In the 2005–06 season, Ulster led the Celtic league for most of the season thanks to dominant forward play largely inspired by Australian import Justin Harrison, New Zealand-born Irish scrum-half Isaac Boss, and a rapid maturing of a youthful home-grown three-quarter line. However, inconsistent late form from Ulster, combined with a late run from Leinster, meant that either of those sides could take the title in the final game of the season. In Ulster's final match against the Ospreys with Ulster one point behind, David Humphreys kicked a 40-metre drop goal to clinch the game and the league for Ulster.
Ulster started the 2006–07 season in fine form racking up a number of victories including a 30–3 thrashing of Heineken Cup contenders Toulouse. However, following an abject display losing 29–13 to London Irish, their season deteriorated with a number of poor performances, including several home defeats, leading to a fifth-place finish in the Celtic League and another early exit from Europe.
The team began the 2007–08 season with a terrible run of form. Mark McCall resigned in November following Ulster's embarrassing 32–14 home defeat to Gloucester in the opening round of the 2007–08 Heineken Cup. Assistant coach Steve Williams took temporary charge of the team. Under Williams, Ulster had some initial success, however several defeats left them firmly rooted to the bottom of the Celtic League and out of Europe. In December, former Leinster and Scotland Head Coach Matt Williams was named Mark McCall's successor as Ulster's Head Coach. He took charge at the beginning of February 2008, but despite some improved performances, he failed to turn the season around, with Ulster finishing 9th in the 10 team Celtic League.
On 21 May 2009, Matt Williams resigned as Ulster's Head Coach after finishing 8th in the Celtic League that season. He was replaced by Brian McLaughlin as Head Coach, with Jeremy Davidson and Neil Doak as his assistants, and former Ulster and Ireland outhalf David Humphreys taking on the role as Director of Rugby.
The 2009–10 season brought many changes to Ulster, as they got new management staff, a newly improved Heineken Cup campaign including their first ever win on English soil against Bath Rugby, a new stand at Ravenhill, and new fans as more people started to support the team. But Ulster finished eighth place in the Celtic League again, due to a series of disappointing results in the league since Christmas.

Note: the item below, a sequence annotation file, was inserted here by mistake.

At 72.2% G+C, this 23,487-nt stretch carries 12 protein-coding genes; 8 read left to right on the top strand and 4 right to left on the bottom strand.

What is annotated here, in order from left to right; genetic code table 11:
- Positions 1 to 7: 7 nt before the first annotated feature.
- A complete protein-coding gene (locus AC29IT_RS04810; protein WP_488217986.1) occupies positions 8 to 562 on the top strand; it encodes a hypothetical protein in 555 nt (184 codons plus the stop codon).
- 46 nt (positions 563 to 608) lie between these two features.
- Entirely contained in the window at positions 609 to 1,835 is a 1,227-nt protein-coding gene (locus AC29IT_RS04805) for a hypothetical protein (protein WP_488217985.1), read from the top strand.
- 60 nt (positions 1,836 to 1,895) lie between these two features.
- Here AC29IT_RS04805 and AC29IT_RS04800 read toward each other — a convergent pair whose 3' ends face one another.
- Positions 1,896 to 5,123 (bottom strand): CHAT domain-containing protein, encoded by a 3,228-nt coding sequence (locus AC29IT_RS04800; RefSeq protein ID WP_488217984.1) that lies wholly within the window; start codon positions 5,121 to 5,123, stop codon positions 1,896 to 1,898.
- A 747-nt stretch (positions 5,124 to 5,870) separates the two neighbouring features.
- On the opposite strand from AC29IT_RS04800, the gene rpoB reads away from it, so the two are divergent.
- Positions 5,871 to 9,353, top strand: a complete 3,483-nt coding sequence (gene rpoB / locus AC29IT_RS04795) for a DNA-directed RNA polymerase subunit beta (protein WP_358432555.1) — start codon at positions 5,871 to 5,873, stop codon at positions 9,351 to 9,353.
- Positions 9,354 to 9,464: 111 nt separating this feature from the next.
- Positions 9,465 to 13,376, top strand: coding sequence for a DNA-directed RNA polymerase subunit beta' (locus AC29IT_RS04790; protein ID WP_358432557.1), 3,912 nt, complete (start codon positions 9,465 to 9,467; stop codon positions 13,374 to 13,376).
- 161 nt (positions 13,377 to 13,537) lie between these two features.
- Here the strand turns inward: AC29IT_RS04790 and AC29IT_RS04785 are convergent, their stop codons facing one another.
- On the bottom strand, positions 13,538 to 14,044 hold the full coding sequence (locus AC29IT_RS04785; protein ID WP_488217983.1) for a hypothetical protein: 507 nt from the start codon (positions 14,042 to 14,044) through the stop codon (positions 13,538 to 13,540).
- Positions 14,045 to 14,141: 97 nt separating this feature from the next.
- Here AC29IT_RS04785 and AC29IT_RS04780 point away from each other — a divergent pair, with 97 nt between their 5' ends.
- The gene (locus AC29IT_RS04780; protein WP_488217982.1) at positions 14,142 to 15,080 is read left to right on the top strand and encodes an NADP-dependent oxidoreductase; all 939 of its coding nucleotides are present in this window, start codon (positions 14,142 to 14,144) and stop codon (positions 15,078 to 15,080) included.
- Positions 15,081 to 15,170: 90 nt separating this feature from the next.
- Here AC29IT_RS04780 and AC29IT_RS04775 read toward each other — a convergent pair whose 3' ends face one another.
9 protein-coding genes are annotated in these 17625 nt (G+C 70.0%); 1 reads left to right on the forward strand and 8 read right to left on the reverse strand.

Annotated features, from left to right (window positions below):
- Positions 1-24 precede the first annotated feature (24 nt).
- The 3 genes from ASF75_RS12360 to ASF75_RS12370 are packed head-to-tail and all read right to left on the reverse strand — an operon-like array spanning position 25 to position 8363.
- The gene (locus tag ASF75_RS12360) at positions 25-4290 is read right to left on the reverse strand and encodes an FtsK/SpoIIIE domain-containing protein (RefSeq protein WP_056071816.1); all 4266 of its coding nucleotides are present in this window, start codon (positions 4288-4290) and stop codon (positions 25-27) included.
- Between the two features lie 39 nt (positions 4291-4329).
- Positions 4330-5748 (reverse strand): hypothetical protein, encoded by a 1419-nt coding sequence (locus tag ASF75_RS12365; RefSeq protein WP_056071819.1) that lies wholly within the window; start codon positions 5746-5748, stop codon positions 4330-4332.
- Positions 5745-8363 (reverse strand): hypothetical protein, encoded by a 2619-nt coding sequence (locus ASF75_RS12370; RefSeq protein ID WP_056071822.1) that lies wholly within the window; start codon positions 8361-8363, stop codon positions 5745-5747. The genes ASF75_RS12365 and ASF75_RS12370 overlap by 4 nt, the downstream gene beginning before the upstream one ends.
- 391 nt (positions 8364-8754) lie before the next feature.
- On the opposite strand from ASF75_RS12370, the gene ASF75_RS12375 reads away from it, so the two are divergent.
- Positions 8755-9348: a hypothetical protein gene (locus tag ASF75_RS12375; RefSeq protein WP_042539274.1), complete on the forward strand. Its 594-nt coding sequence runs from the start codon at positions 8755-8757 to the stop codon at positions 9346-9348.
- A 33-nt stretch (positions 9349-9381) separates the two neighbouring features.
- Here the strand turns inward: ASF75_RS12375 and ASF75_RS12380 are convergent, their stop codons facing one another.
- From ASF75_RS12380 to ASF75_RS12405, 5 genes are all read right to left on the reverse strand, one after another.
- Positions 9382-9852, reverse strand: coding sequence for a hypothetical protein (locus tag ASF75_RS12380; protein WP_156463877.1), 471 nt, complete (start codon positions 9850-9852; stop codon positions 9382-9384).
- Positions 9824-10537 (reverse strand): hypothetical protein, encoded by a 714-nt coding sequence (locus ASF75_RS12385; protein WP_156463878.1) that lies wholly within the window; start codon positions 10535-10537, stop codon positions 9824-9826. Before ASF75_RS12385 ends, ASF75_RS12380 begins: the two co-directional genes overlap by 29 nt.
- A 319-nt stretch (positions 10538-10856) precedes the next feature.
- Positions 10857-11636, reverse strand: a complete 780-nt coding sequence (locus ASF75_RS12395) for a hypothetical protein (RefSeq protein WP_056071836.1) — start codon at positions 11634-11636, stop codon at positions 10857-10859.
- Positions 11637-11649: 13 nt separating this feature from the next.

The 2010–11 season was even better for Ulster, as they signed key players including 2007 Rugby World Cup winning Springbok Ruan Pienaar. Ulster reached the quarter finals of the Heineken Cup for the first time since 1999 and finished third in the Celtic League.
The 2011–12 season brought even more success. Ulster beat Edinburgh to reach the Heineken Cup final for the first time in thirteen years. In the final, Ulster lost 14–42 to Leinster at Twickenham Stadium. In the Pro12, Ulster finished sixth after a disappointing finish to the season. Brian McLaughlin did not have his contract renewed as Head Coach at the end of the season.
For the 2012–13 season, Mark Anscombe was appointed as the new head coach. Major signings included Nick Williams from the now defunct Aironi and Tommy Bowe returning from his four-year stay at the Ospreys. Ulster started the season with 13 consecutive wins in all competitions, making it the longest unbeaten run in their history. It started on 31 August 2012 as they defeated Glasgow Warriors 18–10 in the RaboDirect Pro12 and it ended on 15 December 2012 as they lost 9–10 to Northampton Saints in the Heineken Cup. Despite finishing top of their Heineken Cup Group for the first time since the 1999 triumph, Ulster were defeated 27–16 by Saracens at the quarterfinal stage. Ulster finished top of the Pro12 table thereby giving them a home semi-final against the Scarlets. Ulster defeated the Scarlets 28–17 in the last match in front of the old grandstand before demolition. Due to the redevelopment of Ravenhill, Ulster played the Pro12 final at the RDS Arena in Dublin against Leinster losing 24–18.